Chris Paul is arguably the best point guard in the NBA. He has all the talent you would want out of your point guard. He is quick, and has supreme control over the ball. He is more than a willing passer and understands that it’s not just about to whom you pass the ball, but also when you pass it to them. Paul can also finish around the basket and has a very good jump shot from the perimeter. His leadership qualities have been praised since his rookie year with the Hornets. With all that being said, he has had inconsistent success in the playoffs at best. In his 8-year career, he has missed the playoffs 3 times and advanced past the first round only twice (both 2nd round defeats to the Spurs in ’08 and ’12). Despite his lack of postseason success, Paul is regarded around the league as a winner. Meanwhile, guys like Carmelo Anthony, Russell Westbrook, and others are constantly being reminded that they can’t win if they don’t change their styles of play (yet both of them have reached the Western Conference Finals, Westbrook has even been to the NBA Finals). Chris Paul is a great player; those who say otherwise are fooling themselves. It would be unfair to call him overrated, but it isn’t a stretch to say that he is overvalued.
Let’s get this clear. It’s not completely his fault that we overvalue him. He happens to be playing in a golden age of point guards. Guys like Rondo, Westbrook, Rose, Williams, and young up and comers like Irving, Lillard, Wall, Holliday, and others make Paul’s elite skill set not so rare. He can contribute a lot to a team and can turn a franchise around the moment he steps in the building. Unfortunately for him, there are plenty of guys in the league that can come close to matching his impact on the game. Just as recently as last season, Grizzlies’ point guard Mike Conley essentially matched Paul’s production enough to lead Memphis to victory over the LA Clippers. Paul played very well in the series. It’s not his fault that his team lost. But to lose in the 1st Round with a team that was supposed to be a contender is a major failure. Not a result that one usually attributes to a “winner.”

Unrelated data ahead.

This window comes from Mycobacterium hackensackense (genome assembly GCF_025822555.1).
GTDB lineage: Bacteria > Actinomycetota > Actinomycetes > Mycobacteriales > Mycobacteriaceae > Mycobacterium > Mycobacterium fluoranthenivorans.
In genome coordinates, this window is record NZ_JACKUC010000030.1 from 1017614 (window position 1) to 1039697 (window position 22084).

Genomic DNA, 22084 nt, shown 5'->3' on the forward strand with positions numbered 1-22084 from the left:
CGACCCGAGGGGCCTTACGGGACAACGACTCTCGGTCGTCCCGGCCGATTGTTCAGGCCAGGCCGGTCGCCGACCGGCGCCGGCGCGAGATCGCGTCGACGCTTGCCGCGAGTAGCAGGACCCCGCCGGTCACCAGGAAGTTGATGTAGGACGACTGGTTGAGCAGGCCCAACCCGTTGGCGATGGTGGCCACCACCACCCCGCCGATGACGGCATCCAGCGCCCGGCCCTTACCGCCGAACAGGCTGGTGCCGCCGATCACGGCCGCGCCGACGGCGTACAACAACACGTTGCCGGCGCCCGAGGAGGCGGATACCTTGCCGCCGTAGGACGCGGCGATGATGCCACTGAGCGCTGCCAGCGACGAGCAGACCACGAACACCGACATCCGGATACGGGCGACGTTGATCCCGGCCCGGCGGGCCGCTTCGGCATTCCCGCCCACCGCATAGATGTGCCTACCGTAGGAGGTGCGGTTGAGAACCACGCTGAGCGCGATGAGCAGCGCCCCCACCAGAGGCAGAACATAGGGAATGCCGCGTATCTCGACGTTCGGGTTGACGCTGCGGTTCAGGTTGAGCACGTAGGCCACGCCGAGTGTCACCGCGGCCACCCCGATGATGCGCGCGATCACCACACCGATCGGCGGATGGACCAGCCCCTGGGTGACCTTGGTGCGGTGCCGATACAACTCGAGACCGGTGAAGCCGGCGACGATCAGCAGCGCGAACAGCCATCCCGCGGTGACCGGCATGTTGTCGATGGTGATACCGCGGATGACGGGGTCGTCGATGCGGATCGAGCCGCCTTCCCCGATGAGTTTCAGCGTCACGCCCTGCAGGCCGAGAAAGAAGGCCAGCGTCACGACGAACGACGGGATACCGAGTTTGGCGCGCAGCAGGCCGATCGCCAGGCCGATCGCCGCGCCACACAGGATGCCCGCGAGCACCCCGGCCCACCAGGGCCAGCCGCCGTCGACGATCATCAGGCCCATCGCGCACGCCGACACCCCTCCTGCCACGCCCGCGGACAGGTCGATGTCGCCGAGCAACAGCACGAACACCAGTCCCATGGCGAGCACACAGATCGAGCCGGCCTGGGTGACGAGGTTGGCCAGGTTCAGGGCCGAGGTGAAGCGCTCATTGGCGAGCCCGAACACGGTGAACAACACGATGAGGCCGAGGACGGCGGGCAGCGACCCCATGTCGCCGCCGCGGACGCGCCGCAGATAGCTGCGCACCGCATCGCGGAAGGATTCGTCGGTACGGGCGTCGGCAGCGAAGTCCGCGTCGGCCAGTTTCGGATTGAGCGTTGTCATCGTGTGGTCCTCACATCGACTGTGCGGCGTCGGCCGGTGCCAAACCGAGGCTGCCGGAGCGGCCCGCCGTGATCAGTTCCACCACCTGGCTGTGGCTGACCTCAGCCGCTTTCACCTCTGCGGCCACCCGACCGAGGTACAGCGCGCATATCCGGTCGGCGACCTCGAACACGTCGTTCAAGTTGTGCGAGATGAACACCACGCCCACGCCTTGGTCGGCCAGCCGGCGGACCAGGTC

Many people have said that he hasn’t had enough help to legitimately contend for a championship. In his days on the Hornets, this was true. But at the same time, he’s Chris Paul. He’s supposed to be one of the few guys that can turn a bad team into a competitive one on arrival. He seems to need a lot of help to really contend for a championship. Look at it this way. Would a team with Eric Bledsoe, Jamal Crawford, Caron Butler, Blake Griffin, DeAndre Jordan, Chauncey Billups, Lamar Odom, and Matt Barnes make the playoffs in the West? It would have been close, but I think they could have snuck in last year. Surely, the addition of a player of Chris Paul’s caliber should get them out of the 1st Round at least (it didn’t).
So why do we give Chris Paul a pass when it comes to questions of legacy? Before Lebron James won a ring, it was said that he had something missing. His critics claimed that he wasn’t a winner. Nowadays, it’s Carmelo Anthony who doesn’t play winning basketball. Soon, we’ll be wondering whether or not Kevin Durant will ever win a ring. Some will go as far as to blame Russell Westbrook for OKC never winning the Larry O’Brien Trophy (a claim that would be patently false). Meanwhile, Chris Paul can lob his way into our hearts as the best point guard in the league and a surefire Hall of Famer with minimal backlash.
He seems to be graded on a different scale. Is it because he isn’t extremely athletic? Or is it because we relate to his underdog persona? In an elite class of NBA superstars that can be reminiscent of the Justice League, Chris Paul is like Batman. He doesn’t have superpowers, but he’s great at what he does. I love Chris Paul as a basketball player; there are games where I literally sit and watch in awe of the way he dominates a game. But despite his great play, he doesn’t necessarily lead his teams to playoff success. So, is he still a winner?